Strengthening partnerships to improve the lives of children and women
Assam, the largest amongst the north-eastern states of India, with a population of 27 million (Census 2001) provides both challenges and opportunities to development planners. The state registered a decadal growth rate of 18.8% in 1991 – 2001, less than the national average and less than the previous decade (24.2 %). Primarily a rural state, it has not been able to make much progress in agricultural growth. The proportion of Below-Poverty-Line (BPL) families was 36 percent in 1999-2000.
The challenges arise from a combination of its proneness to natural disasters (it falls in Zone V – the highest – in terms of environmental vulnerability), a long-running insurgency and ethnic conflict; high unemployment among educated youth and wide variation in development indicators.
Children under 6 years of age account for 16% of the population (4.4 million), marginally above the national average of 15.4%. The sex ratio among children in the 0-6 age group is 964 girls to 1000 boys. The overall sex ratio is 932.
Assam has one of the highest maternal mortality rates in India, 407/100,000 live births. Less than 60% of women receive antenatal check-ups. Institutional delivery is extremely low at 17.6 % and skilled attendants conduct only 21.4 % of non-institutional deliveries.
The infant mortality rate (IMR) at 69.5/1,000 live births remains very high. Besides high neonatal mortality, infectious diseases and vaccine preventable diseases are also responsible for the high level of infant deaths. Only 17% of children receive full immunisation.
The picture in terms of child development and nutrition, water and sanitation, child protection and education portrays a similar mix of complex challenges and diverse opportunities.
Of particular concern is the recurring cycle of natural disasters such as flooding, landslides and vulnerability to earthquakes on the one hand and political strife and ethnic violence on the other. Floods have impeded the technological transformation of agriculture in Assam. Farmers do not apply costly inputs such as fertilizers and HYV seeds for the fear of their being washed away by floods. 92.6 per cent of the cultivated land is flood prone.
The combined result is a serious impact on service delivery and livelihoods of people. Entire communities are displaced and become more vulnerable to sliding down the poverty spiral.
Until 2006 Assam was covered by the UNICEF West Bengal state office in Kolkata. In mid-2006 a full-fledged Assam State Office came into being. The Government of Assam-UNICEF cooperation focuses on two critical age groups: children under 3 years of age and school-going children.
For the Under-3 group, UNICEF works with the Health Department to improve home-based healthcare practices; improve basic services; use of health services; promoting better infant feeding practices and use of institutional child-care services.
UNICEF has a long-standing record of supporting immunisation services in Assam. The focus is on strengthening and expanding routine immunisation services, cold chain, injection safety, training, microplanning, monitoring and programme communication and advocacy.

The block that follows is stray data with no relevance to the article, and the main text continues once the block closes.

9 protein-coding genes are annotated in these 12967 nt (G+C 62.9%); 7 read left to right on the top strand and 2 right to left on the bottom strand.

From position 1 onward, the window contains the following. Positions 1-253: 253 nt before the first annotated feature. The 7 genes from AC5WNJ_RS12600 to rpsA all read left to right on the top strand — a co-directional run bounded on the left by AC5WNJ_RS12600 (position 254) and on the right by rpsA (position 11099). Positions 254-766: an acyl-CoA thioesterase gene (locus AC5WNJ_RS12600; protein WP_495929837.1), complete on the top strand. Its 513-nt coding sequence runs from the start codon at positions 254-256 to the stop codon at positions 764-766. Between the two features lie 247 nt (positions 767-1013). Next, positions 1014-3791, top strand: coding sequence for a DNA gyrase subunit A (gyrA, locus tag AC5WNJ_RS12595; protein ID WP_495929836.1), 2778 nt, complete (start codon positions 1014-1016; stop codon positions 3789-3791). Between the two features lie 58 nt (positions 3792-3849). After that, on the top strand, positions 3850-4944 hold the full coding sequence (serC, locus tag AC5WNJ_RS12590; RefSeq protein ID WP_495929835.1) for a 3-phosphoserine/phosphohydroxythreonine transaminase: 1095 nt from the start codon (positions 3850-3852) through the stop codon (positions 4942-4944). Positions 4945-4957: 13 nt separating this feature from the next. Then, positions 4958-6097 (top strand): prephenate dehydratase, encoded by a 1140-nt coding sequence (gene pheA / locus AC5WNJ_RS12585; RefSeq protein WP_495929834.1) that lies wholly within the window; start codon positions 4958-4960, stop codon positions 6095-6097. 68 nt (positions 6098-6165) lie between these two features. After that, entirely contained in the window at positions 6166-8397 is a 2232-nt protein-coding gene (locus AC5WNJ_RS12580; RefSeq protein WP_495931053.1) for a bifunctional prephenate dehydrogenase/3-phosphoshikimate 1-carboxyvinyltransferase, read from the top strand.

For school going children (5-14 years), UNICEF’s strategy focuses on enhancing learning levels of children in primary school; improving health and hygiene practices; improving the teaching-learning environment and practices in schools; policy review and institutional reforms.
Upgrading primary school infrastructure such as toilets and water supply are also key thrust areas. UNICEF is facilitating the state government to implement the Total Sanitation Campaign to promote rural and school sanitation and also support an action plan for fluoride mitigation in two districts.
Kamrup district was the first one to receive the benefits of a district-wide School Sanitation and Health (SSHE) initiative that started in 1999 and was co-sponsored by the Government of Assam and UNICEF. 748 schools in the district have completed the program and 1,154 schools are currently in their final stages, since the program began.
Cross-cutting activities in child protection also touch this age group. UNICEF’s endeavours focus on an improved child rights scenario, such as improving knowledge and skill base; behaviour and attitudinal change to reduce child labour and last but not least, an increased public discourse around the issues of child labour and protection of children in difficult circumstances.
As part of disaster preparedness, UNICEF organised training of public health engineers and key representatives of major NGOs in the state on “Disaster Preparedness on Public Health”. The State Government has developed a proposal for “Vulnerability Mapping for the state” with UNICEF support. The Vulnerability Mapping exercise will generate a disaster preparedness database.
It is often said that development of Assam is intricately linked with the development of the entire north-east of India. UNICEF is strategically poised to play a catalytic role in advocating for and securing the rights of children and women in this sensitive area of India in the new millennium.